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Vol. 73, No. 4, 2004
Issue release date: July–August 2004
Psychother Psychosom 2004;73:207–215

Drug-Induced Depression: A Systematic Review to Inform Clinical Practice

Patten S.B. · Barbui C.
aDepartments of Community Health Sciences and Psychiatry, Faculty of Medicine, University of Calgary, Calgary, AB, Canada; bDepartment of Medicine and Public Health, Section of Psychiatry, University of Verona, Ospedale Policlinico, Verona, Italy

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Background: Certain medications may contribute to the etiology of depressive symptoms and disorders. Research in this area, however, has been hampered by methodological and conceptual problems. This review had two objectives: to identify evidence linking medical drugs to depressive symptoms and disorders, and to summarize this evidence in a clinically meaningful way. Methods: Electronic literature searches were performed and studies were reviewed with reference to critical methodological features. Results: No medications causing the typical major depressive syndrome were identified. Evidence was found linking corticosteroids, interferon-α, interleukin-2, gonadotropin-releasing hormone agonists, mefloquine, progestin-releasing implanted contraceptives and propranolol to the etiology of atypical depressive syndromes. Conclusions: A small number of drugs have been shown capable of inducing depressive symptoms. Drug-induced depression appears to differ symptomatically from classical major depression.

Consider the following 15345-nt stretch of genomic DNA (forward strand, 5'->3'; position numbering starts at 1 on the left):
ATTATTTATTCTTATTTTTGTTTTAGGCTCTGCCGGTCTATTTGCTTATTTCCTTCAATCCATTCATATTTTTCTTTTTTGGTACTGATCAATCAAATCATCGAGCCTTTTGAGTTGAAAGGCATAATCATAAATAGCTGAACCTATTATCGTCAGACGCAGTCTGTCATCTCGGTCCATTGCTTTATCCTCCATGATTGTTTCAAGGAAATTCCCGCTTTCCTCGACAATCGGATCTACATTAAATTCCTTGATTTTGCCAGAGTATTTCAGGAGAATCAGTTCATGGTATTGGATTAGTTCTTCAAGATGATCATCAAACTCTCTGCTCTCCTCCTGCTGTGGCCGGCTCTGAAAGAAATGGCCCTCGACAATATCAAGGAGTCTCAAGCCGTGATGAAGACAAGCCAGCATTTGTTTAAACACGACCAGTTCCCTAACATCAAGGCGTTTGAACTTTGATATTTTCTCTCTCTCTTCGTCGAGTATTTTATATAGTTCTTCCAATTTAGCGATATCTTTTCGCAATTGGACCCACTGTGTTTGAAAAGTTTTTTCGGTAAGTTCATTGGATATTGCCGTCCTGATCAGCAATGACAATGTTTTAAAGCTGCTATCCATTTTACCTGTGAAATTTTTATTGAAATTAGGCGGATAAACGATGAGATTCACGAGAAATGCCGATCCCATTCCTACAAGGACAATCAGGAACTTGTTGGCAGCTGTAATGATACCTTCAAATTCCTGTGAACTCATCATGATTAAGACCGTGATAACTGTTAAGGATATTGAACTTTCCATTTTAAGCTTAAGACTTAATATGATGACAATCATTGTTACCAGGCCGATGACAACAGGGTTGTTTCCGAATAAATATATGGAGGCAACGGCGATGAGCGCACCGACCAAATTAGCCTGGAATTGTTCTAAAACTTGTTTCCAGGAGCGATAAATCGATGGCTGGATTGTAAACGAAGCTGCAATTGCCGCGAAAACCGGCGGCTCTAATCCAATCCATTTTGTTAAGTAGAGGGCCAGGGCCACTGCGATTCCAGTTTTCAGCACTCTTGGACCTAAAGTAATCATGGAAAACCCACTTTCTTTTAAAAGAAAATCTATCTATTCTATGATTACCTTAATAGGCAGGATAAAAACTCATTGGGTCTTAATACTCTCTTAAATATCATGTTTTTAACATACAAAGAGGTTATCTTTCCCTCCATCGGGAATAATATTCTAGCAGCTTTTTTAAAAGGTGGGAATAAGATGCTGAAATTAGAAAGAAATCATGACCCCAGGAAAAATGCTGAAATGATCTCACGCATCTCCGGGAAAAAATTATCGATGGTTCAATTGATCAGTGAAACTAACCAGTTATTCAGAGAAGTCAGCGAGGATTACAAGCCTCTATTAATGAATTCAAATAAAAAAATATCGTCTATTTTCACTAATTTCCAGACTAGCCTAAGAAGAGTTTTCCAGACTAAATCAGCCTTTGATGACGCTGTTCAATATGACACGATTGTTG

Copyright / Drug Dosage

Copyright: All rights reserved. No part of this publication may be translated into other languages, reproduced or utilized in any form or by any means, electronic or mechanical, including photocopying, recording, microcopying, or by any information storage and retrieval system, without permission in writing from the publisher or, in the case of photocopying, direct payment of a specified fee to the Copyright Clearance Center.
Drug Dosage: The authors and the publisher have exerted every effort to ensure that drug selection and dosage set forth in this text are in accord with current recommendations and practice at the time of publication. However, in view of ongoing research, changes in goverment regulations, and the constant flow of information relating to drug therapy and drug reactions, the reader is urged to check the package insert for each drug for any changes in indications and dosage and for added warnings and precautions. This is particularly important when the recommended agent is a new and/or infrequently employed drug.
Disclaimer: The statements, opinions and data contained in this publication are solely those of the individual authors and contributors and not of the publishers and the editor(s). The appearance of advertisements or/and product references in the publication is not a warranty, endorsement, or approval of the products or services advertised or of their effectiveness, quality or safety. The publisher and the editor(s) disclaim responsibility for any injury to persons or property resulting from any ideas, methods, instructions or products referred to in the content or advertisements.


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